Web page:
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John Pronk: Highways, byways and goodbye

Reporter/photographer John Pronk, sole proprietor of Belo8's longrunning Texas Tales series, is leaving the station at the end of the May "sweeps" after 26 years of distinction.

His last day will be on May 23rd.

"I am ready to 'turn the page' and rest up a little," Pronk, 55, told unclebarky.com via email. "I have worked hard and taken any assignment for a long time. And though nobody likes to site burnout as a cause, it's not a bad description."

Pronk began his TV career in 1978 at KPLC-TV in Lake Charles, Louisiana. He joined Belo8 under legendary news director Marty Haag in 1981 and began shooting and reporting his own stories about 15 years ago "because it made it easier on staffing and I sort of liked the flexibility of it," Pronk said. "I was the only one-man band in Dallas-Fort Worth and would often get asked, 'Are they sending a reporter, too, or is it just you?'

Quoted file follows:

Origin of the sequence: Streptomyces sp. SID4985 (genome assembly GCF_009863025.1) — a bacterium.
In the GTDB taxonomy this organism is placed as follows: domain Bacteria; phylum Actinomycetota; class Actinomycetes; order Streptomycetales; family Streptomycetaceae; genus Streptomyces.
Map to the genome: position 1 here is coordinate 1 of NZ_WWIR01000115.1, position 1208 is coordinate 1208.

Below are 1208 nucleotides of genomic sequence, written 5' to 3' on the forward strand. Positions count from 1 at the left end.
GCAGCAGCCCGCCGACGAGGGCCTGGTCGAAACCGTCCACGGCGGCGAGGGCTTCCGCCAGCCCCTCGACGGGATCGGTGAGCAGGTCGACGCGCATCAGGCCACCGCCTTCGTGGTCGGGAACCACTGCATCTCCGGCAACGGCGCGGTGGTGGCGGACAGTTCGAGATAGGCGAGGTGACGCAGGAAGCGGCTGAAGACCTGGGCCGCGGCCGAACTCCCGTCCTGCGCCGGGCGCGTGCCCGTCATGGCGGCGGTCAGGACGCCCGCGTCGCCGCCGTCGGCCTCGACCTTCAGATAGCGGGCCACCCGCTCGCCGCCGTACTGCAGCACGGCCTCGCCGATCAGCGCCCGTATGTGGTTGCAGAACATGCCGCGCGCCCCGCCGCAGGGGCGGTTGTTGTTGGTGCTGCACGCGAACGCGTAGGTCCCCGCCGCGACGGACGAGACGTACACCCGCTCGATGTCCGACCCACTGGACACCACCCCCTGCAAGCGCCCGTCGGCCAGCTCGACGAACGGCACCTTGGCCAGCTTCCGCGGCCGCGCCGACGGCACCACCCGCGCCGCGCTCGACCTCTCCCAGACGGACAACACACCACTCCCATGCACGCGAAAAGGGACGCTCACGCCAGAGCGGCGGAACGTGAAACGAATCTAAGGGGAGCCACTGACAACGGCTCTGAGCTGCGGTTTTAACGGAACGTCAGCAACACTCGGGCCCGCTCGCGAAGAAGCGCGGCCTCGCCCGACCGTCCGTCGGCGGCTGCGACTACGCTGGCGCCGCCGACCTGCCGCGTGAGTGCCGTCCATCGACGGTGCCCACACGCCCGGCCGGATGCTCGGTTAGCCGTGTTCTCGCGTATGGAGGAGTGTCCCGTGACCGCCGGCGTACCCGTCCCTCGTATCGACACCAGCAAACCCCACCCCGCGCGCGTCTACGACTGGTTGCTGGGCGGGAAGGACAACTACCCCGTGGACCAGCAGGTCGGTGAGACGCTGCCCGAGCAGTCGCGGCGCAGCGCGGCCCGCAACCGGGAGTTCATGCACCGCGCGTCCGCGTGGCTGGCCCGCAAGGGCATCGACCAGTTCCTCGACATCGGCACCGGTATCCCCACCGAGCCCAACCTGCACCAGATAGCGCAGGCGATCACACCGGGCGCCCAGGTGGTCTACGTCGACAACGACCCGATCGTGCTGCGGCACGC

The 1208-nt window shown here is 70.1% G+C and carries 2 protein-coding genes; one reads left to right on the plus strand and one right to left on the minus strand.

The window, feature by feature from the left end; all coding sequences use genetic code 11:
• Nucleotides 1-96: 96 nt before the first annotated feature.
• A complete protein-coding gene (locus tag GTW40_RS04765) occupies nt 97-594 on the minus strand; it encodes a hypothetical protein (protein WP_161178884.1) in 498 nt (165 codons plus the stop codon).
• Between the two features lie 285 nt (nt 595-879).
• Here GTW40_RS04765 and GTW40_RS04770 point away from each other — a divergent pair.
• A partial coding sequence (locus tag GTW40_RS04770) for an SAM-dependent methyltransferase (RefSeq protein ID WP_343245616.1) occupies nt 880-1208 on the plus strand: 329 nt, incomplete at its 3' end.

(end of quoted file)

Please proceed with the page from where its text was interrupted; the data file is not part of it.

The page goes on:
"I always tried to let the subjects be the focus and never got involved in my stories. Part of it, of course, was the fact that I was behind the camera, not in front of it."

Pronk said he still cherishes a compliment from former Belo8 reporter Bill Brown, who once told him, "John, I just don't see your stories anywhere before I see you do them. Where do you find those characters?"

He found plenty of them. A still oft-requested story is about the "pet bass" that jumped out of a pond and ate from its masters hand. Many viewers also still remember his story about kids who rode their school bus from Terlingua to Alpine High School every day. It was 100 miles each way, and the students "slept, played guitar and did homework on their 'home on wheels.' "

Immediate plans are to buy a Harley-Davidson and visit his 10-year-old granddaughter in Oklahoma City.

"We'll hit the road when school's out," Pronk said. "Probably travel down Route 66 through the great southwestern desert."

Pronk, who also has three children, praised Belo8 management for "always giving me plenty of latitude to do my thing when I had a 'good un' to put on TV. The business has changed, of course, but a great writer, cameraperson and producer are still just that.

"And there are plenty of them remaining in this shop."

Pronk clearly was one of Belo8's best, a vagabond correspondent cut in the mold of the late Charles Kuralt. He still has a signed copy of Kuralt's On the Road.

"It's my favorite," he said.